Classes of advisers
Tied agents of product providers
A provider’s company representative or appointed representative of one marketing group could only give investment advice on that group’s products. The representative’s duty was to select the most appropriate product or service for the client from the range of products offered by the provider they represented. By law, they were forbidden to select products from any other provider, even if they could indisputably prove that the alternative company offered superior products.
However, the adviser was bound to identify situations where they themselves have no product which will meet the client’s needs. If such an area is identified, then the tied agent may introduce the client to an independent financial adviser.
Some tied agents are appointed representatives of a product provider; some are individually authorised firms within the same group as a product provider; others are individually authorised businesses which are not in the same group of companies as the product provider.
Under RDR, tied agents fall into the ‘restricted advice’ category.
Multi-tied agents occupied the middle ground between tied agents and Whole of Market (WoM) advisers. These advisers could arrange ties with a number of product providers, enabling them to offer a wider range of products and providers than a tied agent, but without the need to consider all product providers. The job of a multi-tied agent is to find the most suitable product for the client from the range of providers to which the firm is tied. If a multi-tied agent is tied to just one product provider per product type this may be a relatively easy task. However, if it is tied to more than one provider for a given product type then the selection process would be similar to that for IFAs.
Some multi-tied agents are tied to one producer for each product type they deal in; for example, life office A for term assurance and whole life policies; office B for single premium bonds; unit trust managers C for unit trusts; and life office D for pensions. Other multi-tied agents could be tied to more than one producer for a particular product type.
Under RDR, multi-tied agents fall into the ‘restricted advice’ category.
Whole of Market (WoM) advisers
Unlike ‘tied agents’ WoM advisers were able to select products from any product provider. As a result of this they were generally expected to have a wider awareness and knowledge of the available options than a tied agent of a product provider limited to the products of one insurance company or one unit trust company. In legal terms a WoM adviser was the agent of the client not the product provider and was, therefore, obliged to select not only a suitable product for the client, but also to select a suitable provider for each product.
The choice of product provider would often be made with regard to the price (or premium) for that product. However, the WoM adviser could also take other factors into account where appropriate, e.g. the financial strength of the provider, its investment performance, the quality of its customer service and its administrative ability (including the speed of settling claims). The amount of commission payable should not have been a factor.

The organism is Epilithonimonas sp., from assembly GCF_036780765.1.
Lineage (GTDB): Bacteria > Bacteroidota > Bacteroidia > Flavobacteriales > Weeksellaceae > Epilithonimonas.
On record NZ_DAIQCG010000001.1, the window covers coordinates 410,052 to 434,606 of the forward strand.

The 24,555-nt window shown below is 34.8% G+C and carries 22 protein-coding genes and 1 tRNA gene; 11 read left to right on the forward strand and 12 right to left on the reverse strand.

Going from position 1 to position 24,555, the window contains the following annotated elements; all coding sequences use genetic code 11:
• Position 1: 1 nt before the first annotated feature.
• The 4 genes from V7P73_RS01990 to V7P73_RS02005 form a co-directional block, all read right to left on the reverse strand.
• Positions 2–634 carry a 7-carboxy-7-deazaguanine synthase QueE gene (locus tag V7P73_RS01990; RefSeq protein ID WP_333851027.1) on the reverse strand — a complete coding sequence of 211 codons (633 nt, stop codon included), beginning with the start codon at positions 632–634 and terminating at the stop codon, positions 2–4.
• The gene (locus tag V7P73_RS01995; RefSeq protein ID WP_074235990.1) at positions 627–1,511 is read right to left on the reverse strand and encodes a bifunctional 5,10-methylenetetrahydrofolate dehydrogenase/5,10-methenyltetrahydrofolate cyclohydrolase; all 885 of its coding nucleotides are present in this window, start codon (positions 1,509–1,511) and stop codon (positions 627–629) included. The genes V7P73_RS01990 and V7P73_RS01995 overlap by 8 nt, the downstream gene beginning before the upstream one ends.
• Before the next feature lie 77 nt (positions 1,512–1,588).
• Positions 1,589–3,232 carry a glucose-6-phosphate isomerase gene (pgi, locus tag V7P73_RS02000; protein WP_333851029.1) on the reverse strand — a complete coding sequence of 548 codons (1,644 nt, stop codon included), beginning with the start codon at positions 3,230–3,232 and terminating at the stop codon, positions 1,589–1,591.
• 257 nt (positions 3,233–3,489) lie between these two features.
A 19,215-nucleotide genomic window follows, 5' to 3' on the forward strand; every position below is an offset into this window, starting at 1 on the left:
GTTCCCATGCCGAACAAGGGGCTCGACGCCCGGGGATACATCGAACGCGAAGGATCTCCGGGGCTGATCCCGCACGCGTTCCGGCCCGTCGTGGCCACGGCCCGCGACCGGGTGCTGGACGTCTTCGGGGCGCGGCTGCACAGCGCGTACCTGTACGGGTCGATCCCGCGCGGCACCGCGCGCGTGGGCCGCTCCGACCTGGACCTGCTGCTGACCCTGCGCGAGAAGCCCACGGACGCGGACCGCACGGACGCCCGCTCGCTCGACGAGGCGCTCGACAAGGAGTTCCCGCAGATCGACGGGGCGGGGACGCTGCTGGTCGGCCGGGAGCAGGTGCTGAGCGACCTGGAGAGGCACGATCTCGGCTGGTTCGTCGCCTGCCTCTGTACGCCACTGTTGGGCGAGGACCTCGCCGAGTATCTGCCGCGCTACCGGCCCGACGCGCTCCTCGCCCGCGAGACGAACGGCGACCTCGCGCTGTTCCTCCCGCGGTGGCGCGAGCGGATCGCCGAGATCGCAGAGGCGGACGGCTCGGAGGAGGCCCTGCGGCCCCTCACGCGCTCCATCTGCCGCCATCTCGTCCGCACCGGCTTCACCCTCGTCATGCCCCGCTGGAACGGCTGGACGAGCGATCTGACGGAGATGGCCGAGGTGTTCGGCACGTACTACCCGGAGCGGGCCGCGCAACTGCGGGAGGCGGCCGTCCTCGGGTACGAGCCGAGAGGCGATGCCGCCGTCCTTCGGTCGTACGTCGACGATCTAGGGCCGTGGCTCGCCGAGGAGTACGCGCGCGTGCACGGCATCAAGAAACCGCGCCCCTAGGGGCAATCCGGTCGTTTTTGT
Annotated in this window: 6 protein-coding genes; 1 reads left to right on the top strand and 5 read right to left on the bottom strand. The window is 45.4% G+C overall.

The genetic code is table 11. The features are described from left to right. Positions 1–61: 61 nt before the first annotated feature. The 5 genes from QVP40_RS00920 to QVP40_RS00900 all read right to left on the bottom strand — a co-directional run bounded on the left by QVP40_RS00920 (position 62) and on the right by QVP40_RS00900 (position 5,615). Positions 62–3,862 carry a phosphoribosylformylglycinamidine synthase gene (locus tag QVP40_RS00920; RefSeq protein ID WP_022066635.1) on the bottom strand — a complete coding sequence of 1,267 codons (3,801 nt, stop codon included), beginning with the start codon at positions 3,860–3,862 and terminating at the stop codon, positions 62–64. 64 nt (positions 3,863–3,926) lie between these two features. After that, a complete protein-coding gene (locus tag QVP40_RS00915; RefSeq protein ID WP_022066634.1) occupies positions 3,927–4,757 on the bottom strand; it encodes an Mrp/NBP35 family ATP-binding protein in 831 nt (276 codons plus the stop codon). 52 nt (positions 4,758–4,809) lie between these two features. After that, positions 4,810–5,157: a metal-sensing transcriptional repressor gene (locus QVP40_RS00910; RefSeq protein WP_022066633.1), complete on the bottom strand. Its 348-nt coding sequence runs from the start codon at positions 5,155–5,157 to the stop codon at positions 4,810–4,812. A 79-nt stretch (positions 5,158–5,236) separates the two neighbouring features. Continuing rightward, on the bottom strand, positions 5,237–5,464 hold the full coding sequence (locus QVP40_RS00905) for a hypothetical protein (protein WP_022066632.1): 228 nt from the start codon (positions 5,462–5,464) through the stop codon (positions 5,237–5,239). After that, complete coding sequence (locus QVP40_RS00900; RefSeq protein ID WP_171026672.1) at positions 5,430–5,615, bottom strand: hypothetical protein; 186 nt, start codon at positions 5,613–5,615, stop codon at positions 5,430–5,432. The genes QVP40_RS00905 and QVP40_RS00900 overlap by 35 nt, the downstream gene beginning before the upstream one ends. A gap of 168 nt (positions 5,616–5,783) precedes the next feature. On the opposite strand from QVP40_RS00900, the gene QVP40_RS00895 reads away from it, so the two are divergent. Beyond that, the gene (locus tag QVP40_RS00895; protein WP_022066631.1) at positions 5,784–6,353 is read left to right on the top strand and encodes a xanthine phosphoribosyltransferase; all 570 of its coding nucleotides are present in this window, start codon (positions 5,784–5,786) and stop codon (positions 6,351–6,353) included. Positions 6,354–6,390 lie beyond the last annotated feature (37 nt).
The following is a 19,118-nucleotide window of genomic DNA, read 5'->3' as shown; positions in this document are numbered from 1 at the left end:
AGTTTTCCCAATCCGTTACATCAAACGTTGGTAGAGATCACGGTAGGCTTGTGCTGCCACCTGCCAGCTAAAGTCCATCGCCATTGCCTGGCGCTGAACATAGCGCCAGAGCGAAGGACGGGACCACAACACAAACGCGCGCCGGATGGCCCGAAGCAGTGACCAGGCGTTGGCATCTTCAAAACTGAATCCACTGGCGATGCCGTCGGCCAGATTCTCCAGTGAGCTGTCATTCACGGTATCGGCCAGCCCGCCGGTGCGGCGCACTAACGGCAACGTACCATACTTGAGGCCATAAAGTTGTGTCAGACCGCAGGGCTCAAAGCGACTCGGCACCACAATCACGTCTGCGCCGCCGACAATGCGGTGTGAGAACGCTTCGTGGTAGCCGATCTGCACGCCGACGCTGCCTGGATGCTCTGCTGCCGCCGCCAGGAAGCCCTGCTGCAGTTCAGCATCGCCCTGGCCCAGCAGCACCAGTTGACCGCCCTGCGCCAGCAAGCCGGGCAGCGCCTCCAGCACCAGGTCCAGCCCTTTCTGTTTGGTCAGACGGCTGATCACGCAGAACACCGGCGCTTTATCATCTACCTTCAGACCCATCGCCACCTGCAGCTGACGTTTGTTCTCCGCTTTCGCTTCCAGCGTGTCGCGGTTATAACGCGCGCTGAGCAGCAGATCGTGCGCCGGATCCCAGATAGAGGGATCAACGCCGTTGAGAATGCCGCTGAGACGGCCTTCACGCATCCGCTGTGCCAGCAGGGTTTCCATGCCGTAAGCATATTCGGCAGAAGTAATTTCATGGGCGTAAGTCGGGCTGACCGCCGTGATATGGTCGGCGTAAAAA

As regards the financial strength of the provider, a great deal of work has been done to provide standardised financial reports on each company, but at present it is still very difficult to perform an exact comparison of the relative financial strengths of companies.
It is accepted that some factors may often be capable of subjective analysis only, although various information sources relating to past investment performance should be consulted. While past performance is not necessarily a guide to future investment returns, there is little doubt that the investment management performance of some life offices would leave the recommendation of their products by a WoM adviser requiring more than a little justification.
WoM advisers are required to have professional indemnity insurance and a WoM adviser who is a sole trader (of which there are very few left) must arrange for a locum (i.e. another regulated firm or individual who would be able to complete any unfinished business that was necessary) to deal with clients while they are on holiday.
Under RDR, WoM advisers fall into the ‘restricted advice’ category.
Prior to RDR, independent advisers were WoM advisers who offered clients the ability to pay by fee only. The use of the term ‘independent’ was restricted by the then regulator, the FSA, to those firms which offered this option; the reasoning behind this restriction was that this would negate any potential commission bias an adviser or a firm may have had. The firm could have offered more than one remuneration option and therefore the retail client could have chosen to pay via commission (rather than by fee) even though the firm was independent. In addition, if the client chose the fee option the firm could receive commission from the provider but this must have been refunded to the client, added to the investment or offset against any fee charged.
So, firms which offered advice from the whole of the market, and offered a fee only option could have called themselves independent financial advisers (IFAs). There were also intermediaries who had access to the whole market, or a whole segment of it, but could not call themselves IFAs because they did not offer customers a fee option. This situation has now changed. The FSA made substantial changes to the retail market, which distinguishes between ‘sales’ and ‘advice’. The rules in the Retail Distribution Review (RDR) include the requirement for independent financial advisers to offer ‘unbiased, unrestricted advice, which is not influenced by product provider influence or remuneration’. These new rules took effect on 31 December 2012.